CHAPTER 2
The Tracy Family History
The Bear Flag Revolt



Bear Flag, 1846. This is a photo of the original Bear Flag that was
destroyed in the San Francisco earthquake and fire of 1906.


The Bear Flag Revolt
    The purpose of this segment is not to tell the story of the Bear Flag Revolt. There are books available that can tell that story in detail. Here I only wish to tell as it affects the family history.
    By 1846, there were around 800 Americans in California, mostly in the northern part of the state and within trading distance of Sutter's Fort. Most of the settlers knew one another. There were war clouds between Mexico and the United States, thus Mexican officials were becoming wary of the ever-growing American presence in California. William Todd, who will come back into our story later, wrote in a letter, "…the Mexicans talk every spring and fall of driving the foreigners out."
    As in most histories there is more than one version. I prefer the one that is best for the family history. In the first half of June 1846, probably the first week of the month, an unidentified horseman crossed Moon's primitive ferry with the news that the Mexicans were forming an army to drive out all Americans north of Sutter's Fort.
    Local history tells this tale: "Moon, on hearing the tale from the unknown horseman crossing the river immediately spread the alarm among the Northern Valley settlers and they gathered at the Moon house, that original adobe building, to plan some concerted defense…" Thus, Uncle Billy became the Paul Revere of the Bear Flag Revolt.
    Most historians believe that it was not Moon who spread the word but another. The settlers did meet in the Moon house to plan the revolt, but there is some question as to whether it was the original adobe or the unfinished famous wood frame house. Most historians believe it was the wood frame house.
    Some say that there were a dozen or more at the meeting, others that there were five or six. Among those in the meeting was Henry Ford, Uncle Billy's partner. He had military experience having deserted from the army. Included was Ezekiel Merritt, Uncle Billy's partner known as "Zeke" or "Stuttering Merritt." He was quite a character. He lived with a squaw.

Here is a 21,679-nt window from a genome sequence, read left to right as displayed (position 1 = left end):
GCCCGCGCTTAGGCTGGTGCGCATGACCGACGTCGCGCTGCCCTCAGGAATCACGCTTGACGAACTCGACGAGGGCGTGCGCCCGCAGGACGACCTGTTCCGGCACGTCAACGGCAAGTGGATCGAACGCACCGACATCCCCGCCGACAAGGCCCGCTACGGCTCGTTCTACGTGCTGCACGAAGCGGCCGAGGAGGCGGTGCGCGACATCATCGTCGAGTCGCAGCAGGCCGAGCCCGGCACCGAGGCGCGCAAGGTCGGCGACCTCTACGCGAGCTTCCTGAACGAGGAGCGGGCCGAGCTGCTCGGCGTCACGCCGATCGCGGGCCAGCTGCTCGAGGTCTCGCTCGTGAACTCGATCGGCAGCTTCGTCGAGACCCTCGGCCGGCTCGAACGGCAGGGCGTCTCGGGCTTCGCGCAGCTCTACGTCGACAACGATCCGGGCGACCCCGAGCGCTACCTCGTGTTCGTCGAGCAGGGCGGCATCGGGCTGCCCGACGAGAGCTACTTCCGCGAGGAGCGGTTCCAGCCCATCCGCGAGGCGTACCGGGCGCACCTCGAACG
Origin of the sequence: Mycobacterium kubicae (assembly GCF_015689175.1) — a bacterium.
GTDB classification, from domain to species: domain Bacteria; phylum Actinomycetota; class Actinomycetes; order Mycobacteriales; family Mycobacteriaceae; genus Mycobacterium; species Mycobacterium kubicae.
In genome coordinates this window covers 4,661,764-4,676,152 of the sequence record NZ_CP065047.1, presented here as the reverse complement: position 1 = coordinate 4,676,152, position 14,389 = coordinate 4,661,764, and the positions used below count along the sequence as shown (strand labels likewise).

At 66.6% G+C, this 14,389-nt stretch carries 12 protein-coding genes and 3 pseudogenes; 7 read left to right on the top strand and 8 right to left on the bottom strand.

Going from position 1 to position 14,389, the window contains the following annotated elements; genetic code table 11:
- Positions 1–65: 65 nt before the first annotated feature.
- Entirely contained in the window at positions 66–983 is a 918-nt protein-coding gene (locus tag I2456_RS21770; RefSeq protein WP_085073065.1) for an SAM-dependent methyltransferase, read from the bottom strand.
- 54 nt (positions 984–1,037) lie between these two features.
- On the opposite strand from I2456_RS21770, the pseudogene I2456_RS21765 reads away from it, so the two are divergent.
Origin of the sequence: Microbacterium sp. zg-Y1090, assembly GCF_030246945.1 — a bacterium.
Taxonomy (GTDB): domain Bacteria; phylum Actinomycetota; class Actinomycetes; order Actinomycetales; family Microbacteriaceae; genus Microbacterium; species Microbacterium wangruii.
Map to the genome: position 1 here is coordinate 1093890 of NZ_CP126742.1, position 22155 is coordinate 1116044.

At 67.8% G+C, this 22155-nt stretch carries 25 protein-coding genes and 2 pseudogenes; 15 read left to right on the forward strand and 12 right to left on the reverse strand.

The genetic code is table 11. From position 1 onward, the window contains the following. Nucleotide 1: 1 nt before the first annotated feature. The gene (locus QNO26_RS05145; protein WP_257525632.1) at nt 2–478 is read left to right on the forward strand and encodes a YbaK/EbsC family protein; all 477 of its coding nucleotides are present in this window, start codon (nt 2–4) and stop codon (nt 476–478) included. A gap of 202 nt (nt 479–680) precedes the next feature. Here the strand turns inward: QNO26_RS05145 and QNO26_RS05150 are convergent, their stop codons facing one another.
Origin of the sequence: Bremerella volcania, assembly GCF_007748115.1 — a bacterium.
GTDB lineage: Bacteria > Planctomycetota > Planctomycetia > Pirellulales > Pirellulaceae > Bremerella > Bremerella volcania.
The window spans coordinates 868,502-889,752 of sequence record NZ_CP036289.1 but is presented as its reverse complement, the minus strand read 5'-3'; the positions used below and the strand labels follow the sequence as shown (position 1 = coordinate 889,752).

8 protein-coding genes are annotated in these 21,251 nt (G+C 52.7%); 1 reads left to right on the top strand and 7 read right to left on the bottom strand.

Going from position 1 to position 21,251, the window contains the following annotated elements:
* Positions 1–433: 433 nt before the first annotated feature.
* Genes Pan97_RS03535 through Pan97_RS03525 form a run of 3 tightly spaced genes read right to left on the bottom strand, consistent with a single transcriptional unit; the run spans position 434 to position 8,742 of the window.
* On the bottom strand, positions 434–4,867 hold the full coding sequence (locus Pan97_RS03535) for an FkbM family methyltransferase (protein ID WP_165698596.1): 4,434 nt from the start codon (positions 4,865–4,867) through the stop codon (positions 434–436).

One historian describes him as "…a big, stuttering, excitable frontiersman with a bushy, tobacco-juice-stained beard, a mane of graying hair, and fierce bloodshot eyes." Bancroft says, "...a coarse-grained, loud-mouthed, unprincipled, whiskey-drinking, quarrelsome fellow." John Charles Fremont, the Pathfinder, said, "a rugged man, fearless and simple: taking delight in incurring risks, but tractable and not given to asking questions when there was something he was required to do." Another said, "When excited he had a peculiar stuttering speech. His whole appearance and manner was that of a man moved by some revengeful, intoxicating passion." He was over six feet in height, "…dressed in greasy buckskins, beaded moccasins, and foxtail cap." He was a famous Indian fighter. Merritt was probably living at the Moon house at the time of the revolt.
   
Another who was at the meeting was Robert Baylor Semple, 6'8", with red hair. He was a most amazing personality. Mary Todd Lincoln's sister once rode with him in a stage coach and said he was "…the most brilliant man she had ever heard." The famed Civil War general, William Tecumseh Sherman, thought he was very smart. A British naval officer was amazed to find that Semple knew more about British naval history than he did. The American counsel said, "…near genius whose light shown brightly, in flashes, then flickered and died out." I am telling you these stories so you know the kind of     men that Uncle Billy counted as his friends.
    By the end of the meeting two things had been decided: One was to gather an army and take over the Mexican headquarters for all of Northern California, which was located in Sonoma close to San Francisco bay. Ford put it bluntly, "We have gone to war with the Mexican nation."
    The second decision was to make a flag. They took a washed out flour sack from Chile, which had been shipped to San Francisco and freighted by team to the Moon store. William Todd, whose aunt, Mary Todd from Kentucky, had married a lawyer four years earlier named Abraham Lincoln, has gone down in history as "The Great Artist.” A red star and bar were cut out from a red flannel shirt, then a pot of blacking was used to draw a bear so crude that it looked like a pig. Underneath, were the words "California Republic.”
    Thus began the Bear Flag Revolt and ever since the Moon house has been known as the "Cradle of the California Republic." Ford and Merritt were the leaders.
    The California Republic lasted just 25 days when news was received that the United States was officially at war with Mexico. The Bear Flag was taken down from the pole in Sonoma and the American flag raised. (Some say the Bear Flag was made in Sonoma from a petticoat.)
    Legend has it that a naval officer from one of the American war ships, Lieutenant Revere, grandson of Paul Revere, put the bear flag in his pocket and walked off with it. It would later find it's way to the Society of California Pioneers in San Francisco, there destroyed in the earthquake and fire of 1906. (This was the same naval officer who did the previous sketch of Sutter’s Fort.)